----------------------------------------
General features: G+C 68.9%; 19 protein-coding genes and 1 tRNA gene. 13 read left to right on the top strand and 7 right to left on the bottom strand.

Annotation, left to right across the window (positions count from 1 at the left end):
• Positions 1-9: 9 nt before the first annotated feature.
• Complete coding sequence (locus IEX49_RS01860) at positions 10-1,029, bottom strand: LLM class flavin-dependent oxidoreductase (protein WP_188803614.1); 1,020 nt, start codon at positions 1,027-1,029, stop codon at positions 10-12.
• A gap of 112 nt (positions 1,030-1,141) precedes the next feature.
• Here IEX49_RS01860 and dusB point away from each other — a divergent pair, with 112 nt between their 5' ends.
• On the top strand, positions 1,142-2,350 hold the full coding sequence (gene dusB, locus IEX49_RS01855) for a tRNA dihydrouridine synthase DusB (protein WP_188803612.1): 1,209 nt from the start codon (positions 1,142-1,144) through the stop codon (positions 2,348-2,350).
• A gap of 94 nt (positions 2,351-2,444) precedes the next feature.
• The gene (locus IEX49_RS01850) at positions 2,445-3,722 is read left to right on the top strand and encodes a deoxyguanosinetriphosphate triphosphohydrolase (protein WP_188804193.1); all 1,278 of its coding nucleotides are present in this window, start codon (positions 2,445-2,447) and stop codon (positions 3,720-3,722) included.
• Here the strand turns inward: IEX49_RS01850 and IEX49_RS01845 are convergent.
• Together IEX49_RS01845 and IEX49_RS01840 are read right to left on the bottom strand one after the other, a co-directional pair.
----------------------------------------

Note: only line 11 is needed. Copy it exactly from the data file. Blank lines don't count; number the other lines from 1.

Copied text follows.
• Together IEX49_RS01845 and IEX49_RS01840 are read right to left on the bottom strand one after the other, a co-directional pair.